Metatarsals [I-V] - Ossa metatarsi [I-V]


The metatarsus consists of five bones which are numbered from the medial side (ossa metatarsalia I.-V.); each presents for examination a body and two extremities.

Common Characteristics of the Metatarsal Bones.—The body is prismoid in form, tapers gradually from the tarsal to the phalangeal extremity, and is curved longitudinally, so as to be concave below, slightly convex above. The base or posterior extremity is wedge-shaped, articulating proximally with the tarsal bones, and by its sides with the contiguous metatarsal bones: its dorsal and plantar surfaces are rough for the attachment of ligaments. The head or anterior extremity presents a convex articular surface, oblong from above downward, and extending farther backward below than above. Its sides are flattened, and on each is a depression, surmounted by a tubercle, for ligamentous attachment. Its plantar surface is grooved antero-posteriorly for the passage of the Flexor tendons, and marked on either side by an articular eminence continuous with the terminal articular surface.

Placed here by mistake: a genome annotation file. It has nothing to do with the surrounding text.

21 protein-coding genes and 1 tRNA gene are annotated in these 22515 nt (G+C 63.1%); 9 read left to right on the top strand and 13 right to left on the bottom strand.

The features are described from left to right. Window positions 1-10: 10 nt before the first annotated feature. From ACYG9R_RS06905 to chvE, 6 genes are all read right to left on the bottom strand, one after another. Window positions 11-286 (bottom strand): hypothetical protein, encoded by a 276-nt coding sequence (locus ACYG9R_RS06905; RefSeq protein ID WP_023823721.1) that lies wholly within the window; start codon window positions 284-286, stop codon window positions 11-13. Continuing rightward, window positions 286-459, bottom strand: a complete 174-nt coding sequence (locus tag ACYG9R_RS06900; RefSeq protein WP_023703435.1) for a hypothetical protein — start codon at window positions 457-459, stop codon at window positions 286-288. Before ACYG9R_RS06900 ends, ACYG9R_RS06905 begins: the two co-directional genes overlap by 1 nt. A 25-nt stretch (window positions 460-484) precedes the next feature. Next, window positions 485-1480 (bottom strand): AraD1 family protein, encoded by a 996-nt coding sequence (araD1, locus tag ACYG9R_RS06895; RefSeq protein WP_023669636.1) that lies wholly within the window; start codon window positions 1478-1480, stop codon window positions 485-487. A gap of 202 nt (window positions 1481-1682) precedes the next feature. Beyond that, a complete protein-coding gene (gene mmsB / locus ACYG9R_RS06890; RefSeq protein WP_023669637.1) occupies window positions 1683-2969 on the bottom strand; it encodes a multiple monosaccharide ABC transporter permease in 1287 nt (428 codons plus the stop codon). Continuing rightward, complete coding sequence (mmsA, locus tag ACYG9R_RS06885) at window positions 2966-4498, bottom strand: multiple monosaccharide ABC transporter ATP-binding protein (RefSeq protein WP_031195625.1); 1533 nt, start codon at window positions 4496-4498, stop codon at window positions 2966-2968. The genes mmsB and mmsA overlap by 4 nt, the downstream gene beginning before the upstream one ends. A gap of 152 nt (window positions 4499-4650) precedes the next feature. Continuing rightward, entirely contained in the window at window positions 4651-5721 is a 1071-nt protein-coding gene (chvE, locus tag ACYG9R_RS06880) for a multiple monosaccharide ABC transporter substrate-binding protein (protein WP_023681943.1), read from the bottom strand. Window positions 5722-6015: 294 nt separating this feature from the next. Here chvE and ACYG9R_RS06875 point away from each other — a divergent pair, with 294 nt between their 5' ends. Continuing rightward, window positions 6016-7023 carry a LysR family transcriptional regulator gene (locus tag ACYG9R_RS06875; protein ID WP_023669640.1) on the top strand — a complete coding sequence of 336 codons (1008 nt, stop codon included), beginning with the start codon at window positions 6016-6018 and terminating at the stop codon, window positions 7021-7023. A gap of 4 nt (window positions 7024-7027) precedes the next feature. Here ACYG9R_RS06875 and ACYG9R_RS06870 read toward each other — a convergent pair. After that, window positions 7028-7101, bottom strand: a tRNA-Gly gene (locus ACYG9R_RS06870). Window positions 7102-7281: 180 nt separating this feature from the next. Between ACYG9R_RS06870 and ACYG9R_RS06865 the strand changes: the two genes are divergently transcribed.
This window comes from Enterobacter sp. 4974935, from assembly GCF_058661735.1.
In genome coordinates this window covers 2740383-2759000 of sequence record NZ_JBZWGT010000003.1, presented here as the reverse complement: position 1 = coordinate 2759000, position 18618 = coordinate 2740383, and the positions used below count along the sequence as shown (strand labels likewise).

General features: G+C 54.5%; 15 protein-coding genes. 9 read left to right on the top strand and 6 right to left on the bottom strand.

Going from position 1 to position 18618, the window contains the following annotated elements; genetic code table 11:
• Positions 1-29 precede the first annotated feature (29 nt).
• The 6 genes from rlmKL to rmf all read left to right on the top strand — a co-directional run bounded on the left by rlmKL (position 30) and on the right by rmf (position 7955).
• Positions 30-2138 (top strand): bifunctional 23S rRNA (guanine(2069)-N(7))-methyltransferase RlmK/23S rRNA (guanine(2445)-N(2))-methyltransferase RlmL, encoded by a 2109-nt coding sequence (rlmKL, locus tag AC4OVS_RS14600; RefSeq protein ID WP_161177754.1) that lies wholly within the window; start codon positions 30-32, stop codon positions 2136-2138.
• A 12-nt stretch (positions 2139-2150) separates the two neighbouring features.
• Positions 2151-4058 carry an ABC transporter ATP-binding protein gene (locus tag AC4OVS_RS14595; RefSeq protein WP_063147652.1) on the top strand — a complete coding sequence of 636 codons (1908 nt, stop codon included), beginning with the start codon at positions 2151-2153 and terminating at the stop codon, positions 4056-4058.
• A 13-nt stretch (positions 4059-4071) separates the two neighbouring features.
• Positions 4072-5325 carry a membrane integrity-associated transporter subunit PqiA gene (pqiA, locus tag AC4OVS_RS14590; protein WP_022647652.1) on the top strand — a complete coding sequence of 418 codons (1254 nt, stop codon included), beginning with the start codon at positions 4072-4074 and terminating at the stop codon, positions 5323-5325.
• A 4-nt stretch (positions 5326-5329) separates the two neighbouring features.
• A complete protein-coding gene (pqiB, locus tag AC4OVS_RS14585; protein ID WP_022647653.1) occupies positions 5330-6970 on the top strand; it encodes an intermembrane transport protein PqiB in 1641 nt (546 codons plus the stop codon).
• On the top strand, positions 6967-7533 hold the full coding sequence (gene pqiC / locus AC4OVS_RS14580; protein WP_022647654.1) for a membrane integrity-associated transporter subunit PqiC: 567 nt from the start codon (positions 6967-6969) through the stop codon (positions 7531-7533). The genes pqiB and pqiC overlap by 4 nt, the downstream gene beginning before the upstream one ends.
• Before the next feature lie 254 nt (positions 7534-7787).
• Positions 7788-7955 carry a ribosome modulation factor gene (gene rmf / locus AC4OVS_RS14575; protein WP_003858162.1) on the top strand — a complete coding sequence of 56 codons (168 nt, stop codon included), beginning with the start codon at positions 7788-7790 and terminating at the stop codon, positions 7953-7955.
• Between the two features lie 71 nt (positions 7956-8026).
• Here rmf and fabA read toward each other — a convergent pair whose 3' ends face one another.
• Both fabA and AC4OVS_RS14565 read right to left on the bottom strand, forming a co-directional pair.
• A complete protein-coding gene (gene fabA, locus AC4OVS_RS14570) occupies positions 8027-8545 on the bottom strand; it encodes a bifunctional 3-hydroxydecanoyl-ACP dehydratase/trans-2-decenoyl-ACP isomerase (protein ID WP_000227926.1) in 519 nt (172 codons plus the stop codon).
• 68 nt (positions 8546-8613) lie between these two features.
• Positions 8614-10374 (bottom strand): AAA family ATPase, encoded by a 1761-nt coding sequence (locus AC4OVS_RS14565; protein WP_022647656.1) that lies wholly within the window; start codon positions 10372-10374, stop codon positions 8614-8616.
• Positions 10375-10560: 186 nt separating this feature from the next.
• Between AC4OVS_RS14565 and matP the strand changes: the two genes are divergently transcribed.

Articulations.—The base of each metatarsal bone articulates with one or more of the tarsal bones, and the head with one of the first row of phalanges. The first metatarsal articulates with the first cuneiform, the second with all three cuneiforms, the third with the third cuneiform, the fourth with the third cuneiform and the cuboid, and the fifth with the cuboid.

This definition incorporates text from a public domain edition of Gray's Anatomy (20th U.S. edition of Gray's Anatomy of the Human Body, published in 1918 – from


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